Giving Props Where Props Are Due

By David E. Sharp

Romance is a genre that gets a lot of flak. And I must admit I am not an avid reader of it. But I am a librarian, and as such, I hold that every book has its reader.

I was recently privileged to live out a love story of my own, culminating in my recent marriage. My real-life story synch up with one of the most popular and widely read genres of all time.

Windblown, shirtless, and brooding. The typical romance protagonist. Mostly.
The Backdrop

Romance novels must have an immersive setting to hold the vivid and emotional tales they weave. Readers of romance aren’t looking for statistical play-by-plays of a relationship. Let’s see how we fared:

Open to a valley sitting at the foot of the Rocky Mountains. Residents of the sleepy community are generally happy as they navigate the multitudinous errands of day-to-day life. They occasionally complain of Monday morning commutes and burned toast. They are naïve to the great pestilence hovering over the horizon that would wreak havoc upon their lives and distance them… socially.

The Hero

Romance heroes don’t always have to have chiseled abs and a tendency to misplace their shirts. Of course, that option is still on the table. But they do need a certain intrigue. And a flaw to overcome. Often, this comes from a troubled past.

A bold and mysterious Librarian comes to town. He has billowing sweaters and long flowing daydreams. But his bookish tendencies and previous misadventures with love have left him… well not so much scarred as awkward and a little silly. He may have a history of cracking a joke at the wrong time, and ladies don’t always appreciate that.

The Heroine

Your heroine must be as strong a character as your hero. It may be that she discovers her strength as the story unfolds, but they must rival one another. This is a romance, after all. It doesn’t work if either of the major characters gets stuck playing second fiddle. She must have her own flaws to overcome, and she must be uniquely qualified to challenge the hero and bring him healing.

A Psychology Graduate with a wicked sense of humor and an overdeveloped competitive streak joins a regular church boardgame night. Life hasn’t always given her an easy road, but she is determined to push through and find victory. First on her list of conquests is Milton Bradley, soon to be followed by the Parker Brothers.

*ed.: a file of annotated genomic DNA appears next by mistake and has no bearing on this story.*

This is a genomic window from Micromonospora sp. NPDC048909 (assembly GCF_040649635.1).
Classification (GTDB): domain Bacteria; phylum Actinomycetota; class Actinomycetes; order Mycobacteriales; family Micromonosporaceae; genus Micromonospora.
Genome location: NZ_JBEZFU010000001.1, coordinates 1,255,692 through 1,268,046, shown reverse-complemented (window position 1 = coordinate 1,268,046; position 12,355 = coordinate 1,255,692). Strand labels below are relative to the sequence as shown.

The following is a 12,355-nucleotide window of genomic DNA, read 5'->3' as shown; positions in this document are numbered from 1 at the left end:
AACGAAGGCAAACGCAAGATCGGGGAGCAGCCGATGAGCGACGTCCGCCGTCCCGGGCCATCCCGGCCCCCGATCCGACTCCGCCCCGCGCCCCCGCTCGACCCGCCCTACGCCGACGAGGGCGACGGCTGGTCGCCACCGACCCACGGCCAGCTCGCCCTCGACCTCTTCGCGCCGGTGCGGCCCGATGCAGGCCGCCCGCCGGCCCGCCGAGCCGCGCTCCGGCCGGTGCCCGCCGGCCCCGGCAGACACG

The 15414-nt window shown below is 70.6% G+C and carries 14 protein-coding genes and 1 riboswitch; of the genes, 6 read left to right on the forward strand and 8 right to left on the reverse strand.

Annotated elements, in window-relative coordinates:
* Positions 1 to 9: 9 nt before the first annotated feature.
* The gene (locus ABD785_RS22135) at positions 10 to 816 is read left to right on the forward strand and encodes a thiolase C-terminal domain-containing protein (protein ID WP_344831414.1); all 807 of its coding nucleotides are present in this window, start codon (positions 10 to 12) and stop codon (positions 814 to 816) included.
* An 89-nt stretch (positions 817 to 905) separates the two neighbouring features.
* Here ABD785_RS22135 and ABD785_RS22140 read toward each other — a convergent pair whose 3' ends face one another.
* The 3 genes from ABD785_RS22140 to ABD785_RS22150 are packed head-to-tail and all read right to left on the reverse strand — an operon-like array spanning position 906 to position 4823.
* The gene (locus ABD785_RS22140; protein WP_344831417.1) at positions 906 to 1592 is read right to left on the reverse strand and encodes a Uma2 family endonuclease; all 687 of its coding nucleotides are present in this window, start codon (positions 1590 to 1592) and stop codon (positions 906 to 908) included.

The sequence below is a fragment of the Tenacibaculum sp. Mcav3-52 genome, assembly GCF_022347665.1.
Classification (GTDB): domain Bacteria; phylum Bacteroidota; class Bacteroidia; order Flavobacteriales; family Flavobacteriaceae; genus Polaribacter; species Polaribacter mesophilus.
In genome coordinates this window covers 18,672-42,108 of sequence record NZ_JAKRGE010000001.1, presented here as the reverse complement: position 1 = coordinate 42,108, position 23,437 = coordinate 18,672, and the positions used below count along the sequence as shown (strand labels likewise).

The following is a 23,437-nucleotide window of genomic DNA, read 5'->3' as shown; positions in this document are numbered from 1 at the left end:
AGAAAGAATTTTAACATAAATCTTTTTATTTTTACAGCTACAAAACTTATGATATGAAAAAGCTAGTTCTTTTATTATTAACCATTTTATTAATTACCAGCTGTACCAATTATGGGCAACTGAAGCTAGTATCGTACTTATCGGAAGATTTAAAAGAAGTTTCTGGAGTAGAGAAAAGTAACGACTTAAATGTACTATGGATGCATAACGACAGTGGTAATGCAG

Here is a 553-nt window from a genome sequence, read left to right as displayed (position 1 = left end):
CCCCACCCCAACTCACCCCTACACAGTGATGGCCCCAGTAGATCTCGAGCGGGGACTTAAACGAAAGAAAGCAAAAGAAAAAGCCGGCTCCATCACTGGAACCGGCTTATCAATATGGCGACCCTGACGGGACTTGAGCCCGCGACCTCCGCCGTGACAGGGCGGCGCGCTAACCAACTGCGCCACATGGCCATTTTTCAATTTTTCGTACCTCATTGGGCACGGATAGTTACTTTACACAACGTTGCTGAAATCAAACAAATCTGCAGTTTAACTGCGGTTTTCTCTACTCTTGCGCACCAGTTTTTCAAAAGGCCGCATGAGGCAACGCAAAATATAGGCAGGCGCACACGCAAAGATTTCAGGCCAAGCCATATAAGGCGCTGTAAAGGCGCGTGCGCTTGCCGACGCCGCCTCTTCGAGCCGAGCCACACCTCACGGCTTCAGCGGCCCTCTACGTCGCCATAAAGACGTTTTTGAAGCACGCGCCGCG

The Rivalry

Love, at first sight, may be tempting, but a romance story needs to build. Often the lovers-to-be begin as rivals. Their conflict will evolve into romantic tension.

The Librarian joins the game group and meets the Psych Grad. The two become instant rivals in the field of Apples to Apples and Pictionary. Other gaming group members rule that their mutually competitive nature should exclude them from ever being on the same team. Rumors circulate that they will either destroy each other or start dating.

Opposition

So, they develop feelings for each other. But you can’t just jump to happily ever after. You’ve got to heighten the conflict or the tension leaks, and your story deflates. Time to up the ante.

A pandemic envelopes the whole world and throws some significant wrenches in the love-gears of our happy couple. They’ve just begun buying a house, and their wedding is scheduled in a building that will no longer be open to the public. Loved ones fall ill -in some cases very ill. The Psych Grad’s grandmother, who took every possible precaution, is hospitalized.

They video conference with family members to pray and comfort one another. The daily updates are emotional hills and valleys. One day prospects look okay. The next day they are worrisome. Life takes a different perspective.

The Happy Ending

Whether you’re into happy endings or not, they are a staple of romance novels. Not everything has to wind up sunshine and daisies. Still, the hero and heroine should end up together and be reasonably content. If they aren’t, you may be writing a tragic love story like Romeo and Juliet or maybe literary fiction.

The grandmother overcomes the virus and must stay with the Psych Grad’s parents until she has rehabilitated enough to return to her own apartment. Coincidentally, the wedding has been relocated to the backyard of the same house. The grandmother can witness as the Librarian and the Psych Grad pronounce their vows.

When the Psych Grad talks the minister into dropping some Princess Bride references into the ceremony, the Librarian no longer worries that his ill-timed humor will go unappreciated. Healing takes place, the relationship is sealed, and a foosball table that appears in their wedding gifts ensures a semi-friendly rivalry will live on for years to come.

Then a windstorm knocks down their fence. But that’s another story.

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